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Disability, Civil Rights Converge At Historic Gathering


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As thousands gather in the nation’s capital this week to honor the 50th anniversary of the March on Washington, disability rights issues will be on the agenda.

President Barack Obama is scheduled to speak at the Lincoln Memorial on Wednesday afternoon to mark the exact time and place 50 years ago that Martin Luther King Jr. delivered his famed “I Have a Dream” speech.

Before Obama takes the podium, however, attendees who’ve gathered from across the country are expected to hear from Fred Maahs — chair of the American Association of People with Disabilities — who will draw parallels between the civil rights movement and efforts to secure equality for people with disabilities.

“For many millions of people with disabilities, the American dream remains out of reach,” Maahs said in a statement. “We have seen a lot of progress, but, like all civil rights movements, the disability rights movement has much more to do.”

In his speech, Maahs plans to urge Americans to support ratification of the United Nations Convention on the Rights of Persons with Disabilities. The treaty calls for greater community access and a better standard of living for people with disabilities around the world. It was signed by the United States in 2009, but Senate approval is needed in order to ratify the convention.

Wednesday’s event will be the culmination of a week of activities commemorating the 50th anniversary of the March on Washington for Jobs and Freedom which took place Aug. 28, 1963 and helped pave the way for passage of the Civil Rights Act of 1964 and the Voting Rights Act of 1965.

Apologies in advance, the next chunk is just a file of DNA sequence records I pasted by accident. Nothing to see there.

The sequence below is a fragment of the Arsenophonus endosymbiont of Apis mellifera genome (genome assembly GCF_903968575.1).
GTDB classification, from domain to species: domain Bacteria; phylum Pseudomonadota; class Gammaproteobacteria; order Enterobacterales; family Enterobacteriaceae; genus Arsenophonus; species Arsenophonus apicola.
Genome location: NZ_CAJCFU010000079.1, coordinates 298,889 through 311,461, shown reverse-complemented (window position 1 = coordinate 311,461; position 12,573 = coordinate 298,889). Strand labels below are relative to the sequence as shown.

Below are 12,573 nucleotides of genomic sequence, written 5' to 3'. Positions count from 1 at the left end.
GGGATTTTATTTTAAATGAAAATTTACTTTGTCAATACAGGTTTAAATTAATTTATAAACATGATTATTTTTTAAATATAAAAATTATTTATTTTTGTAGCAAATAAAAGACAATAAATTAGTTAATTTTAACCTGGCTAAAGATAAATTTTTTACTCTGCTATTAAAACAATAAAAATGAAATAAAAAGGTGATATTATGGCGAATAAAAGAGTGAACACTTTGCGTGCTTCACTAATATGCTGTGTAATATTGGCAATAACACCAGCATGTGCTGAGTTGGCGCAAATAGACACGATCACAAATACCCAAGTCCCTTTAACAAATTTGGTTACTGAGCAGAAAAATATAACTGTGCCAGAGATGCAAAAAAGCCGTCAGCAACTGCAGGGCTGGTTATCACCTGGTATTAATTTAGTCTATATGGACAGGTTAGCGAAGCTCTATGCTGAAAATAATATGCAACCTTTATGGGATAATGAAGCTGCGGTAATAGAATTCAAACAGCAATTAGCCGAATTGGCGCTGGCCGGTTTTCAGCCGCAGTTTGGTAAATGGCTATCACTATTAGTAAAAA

In addition to Maahs and Obama, other speakers at the Lincoln Memorial will include former Presidents Bill Clinton and Jimmy Carter.

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Comments (3 Responses)

  1. joe sosa says:

    I began teaching SED students in public school in 1974, 1 yr. before Prez Ford signed PL 94-142 into effect. It was considered the ‘Bill of Rights’ for students with disabilities. Some reauthorizations and new ideas have helped to continue & improve the ‘free and appropriate education’ (FAPE) afforded to our exceptional learners.
    The legal battles to get PL 94-142 passed were embedded in the civil rights legislation that legally challenged the ‘seperate but equal’ way of thinking that existed for many years. Many (if not most) students with disabilities were excluded from public schools for a number of reasons. We in Special Education are forever indebted to those civil rights advocates that lived (& died) for the dream to be realized. Let’s keep working for that dream…..

  2. Rich H. says:

    The speeches with be worthless until the Pres and Disability community at this event say that FINALLY,the Section 8 Housing Vouchers will NOW be 100% fully funded!!!!!!

  3. Jon K. Evans says:

    The struggles between persons with disabilities, and Black Americans are not terribly different. Both groups faced and/or still face discrimination if not IN YOUR FACE-ISM; both groups have had some form of Jim Crow and/or separate development. for instance, the disabled has had sheltered workshops with pay as little as 22 cents per day, while Blacks have had the for white and for colored signs. Both groups have been bullied. Generally, if you are different from the norm as Blacks as persons with disabilities are, the possibility of some form of discrimination/abuse is ever present.

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